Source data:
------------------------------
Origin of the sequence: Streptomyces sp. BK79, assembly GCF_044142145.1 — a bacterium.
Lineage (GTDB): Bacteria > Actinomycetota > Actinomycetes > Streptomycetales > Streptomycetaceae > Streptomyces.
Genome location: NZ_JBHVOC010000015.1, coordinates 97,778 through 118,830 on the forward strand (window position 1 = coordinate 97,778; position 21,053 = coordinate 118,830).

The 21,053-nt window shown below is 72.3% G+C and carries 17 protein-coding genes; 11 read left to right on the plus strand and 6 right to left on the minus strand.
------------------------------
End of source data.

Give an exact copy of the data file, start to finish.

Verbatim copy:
Origin of the sequence: Streptomyces sp. BK79, assembly GCF_044142145.1 — a bacterium.
Lineage (GTDB): Bacteria > Actinomycetota > Actinomycetes > Streptomycetales > Streptomycetaceae > Streptomyces.
Genome location: NZ_JBHVOC010000015.1, coordinates 97,778 through 118,830 on the forward strand (window position 1 = coordinate 97,778; position 21,053 = coordinate 118,830).

The 21,053-nt window shown below is 72.3% G+C and carries 17 protein-coding genes; 11 read left to right on the plus strand and 6 right to left on the minus strand.